Work hard, play hard the motto for many Food & Wine volunteers
Sean Clark spent most of Friday watching others sample expensive wines, nibble on fine chocolates and otherwise indulge in all the fanfare that comes with the annual Food & Wine Classic in Aspen, which is back for its 36th year.
Between those moments, Clark would pick up garbage, clean wine glasses and do what else he could to make the patrons feel at home. And he said it’s all worth it for the chance to partake himself over the weekend.
“Yeah, it’s challenging. You just got to stay focused and know you got a pretty big day of drinking ahead of you, or possibly behind you,” Clark said with a laugh. “It’s a wonderful trade-off and I will continue to do this as long as I’m in Aspen.”
Clark is a third-year volunteer for Aspen’s biggest summer party, and like most of his comrades he does it largely for the free pass into what is a relatively exclusive event. Your basic three-day pass starts at $1,600 and often sells out early.
But, one solid day of volunteer work can net you a day inside the Grant Tasting Pavilion at Wagner Park in downtown Aspen, as well as admittance into the popular seminars. As many as a 1,000 people apply for the volunteer positions any given year, and hundreds are often turned away.
So being one of the lucky ones to get in and snag a pass is more than a fair trade, according to many of the volunteers.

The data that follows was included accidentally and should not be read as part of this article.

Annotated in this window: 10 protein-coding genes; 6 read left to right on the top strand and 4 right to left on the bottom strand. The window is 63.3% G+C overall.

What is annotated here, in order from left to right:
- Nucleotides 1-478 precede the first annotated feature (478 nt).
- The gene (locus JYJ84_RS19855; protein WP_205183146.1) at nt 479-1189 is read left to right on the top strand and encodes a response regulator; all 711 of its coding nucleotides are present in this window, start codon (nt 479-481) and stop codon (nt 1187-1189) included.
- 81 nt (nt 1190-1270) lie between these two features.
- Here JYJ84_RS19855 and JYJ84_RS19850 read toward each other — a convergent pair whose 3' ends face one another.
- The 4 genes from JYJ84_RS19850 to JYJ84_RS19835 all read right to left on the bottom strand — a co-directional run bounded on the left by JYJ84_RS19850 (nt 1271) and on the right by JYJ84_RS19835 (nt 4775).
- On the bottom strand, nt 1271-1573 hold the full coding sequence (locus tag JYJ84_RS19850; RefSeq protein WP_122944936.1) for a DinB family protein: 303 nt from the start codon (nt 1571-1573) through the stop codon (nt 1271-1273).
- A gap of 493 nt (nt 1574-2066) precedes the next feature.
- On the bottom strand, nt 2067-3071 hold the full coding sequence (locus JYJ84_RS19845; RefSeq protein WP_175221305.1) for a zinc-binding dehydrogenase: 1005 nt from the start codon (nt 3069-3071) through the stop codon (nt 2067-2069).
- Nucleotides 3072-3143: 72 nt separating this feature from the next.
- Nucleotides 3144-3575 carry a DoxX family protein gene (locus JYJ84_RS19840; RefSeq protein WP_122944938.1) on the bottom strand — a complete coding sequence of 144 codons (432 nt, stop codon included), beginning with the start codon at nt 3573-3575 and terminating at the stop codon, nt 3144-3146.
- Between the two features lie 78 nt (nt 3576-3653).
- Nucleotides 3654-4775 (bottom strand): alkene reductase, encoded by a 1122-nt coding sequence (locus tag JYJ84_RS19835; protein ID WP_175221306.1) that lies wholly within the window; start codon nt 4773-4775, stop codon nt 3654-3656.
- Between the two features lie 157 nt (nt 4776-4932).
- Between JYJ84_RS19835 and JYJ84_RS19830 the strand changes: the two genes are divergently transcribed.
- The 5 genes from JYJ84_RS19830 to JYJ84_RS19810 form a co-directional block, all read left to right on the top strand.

“I really enjoy the seminars and learning about different wines and doing tasting that way, but of course the Grand Tasting is always fun,” said Lindy Clark, Sean’s wife of four years. “I love Aspen, I love being part of the community, and to be able to give back in some way and be a part of such a world-renowned event is an amazing opportunity.”
Like her husband, Lindy has volunteered for Food & Wine the past three years. The pair worked together Friday inside the Grand Tasting Pavilion, all for the chance to enjoy the festivities together Saturday. Both share an affinity for wine culture and have spent many evenings watching shows such as “Top Chef,” which plays a major role in Aspen’s Food & Wine weekend.
“I’m a big fan of wine and like broadening my education on wine,” Sean Clark said. “I really love the food that’s here as well. You got the ‘Top Chef ‘competitions and a wide range of food to go along with all this wine and libations.”
Prior to joining the Grand Tasting crew, Sean Clark was part of the “green team,” which oversees the recycling and general waste removal from the event. It’s as important a job as any, and it’s one Dave Ritter has enjoyed volunteering for the past 12 years.
“It’s a long time. Slow learner,” joked Ritter, who has lived in Aspen for more than three decades. “It’s part of being an Aspen person. If you live here, you got to volunteer. That’s the way the town works.”
Both Ritter and the Clarks agreed Friday was the best day to volunteer. Get your obligations out of the way early and enjoy the rest of the weekend with a glass of wine in hand.
“Work Friday, play Saturday, and recuperate on Sunday,” Ritter laughed.
With many lingering questions still surrounding the fate of Aspen’s historic Old Powerhouse, City Council decided during Monday’s work session to hold off on providing staff direction on moving the preservation project forward until more information can be presented.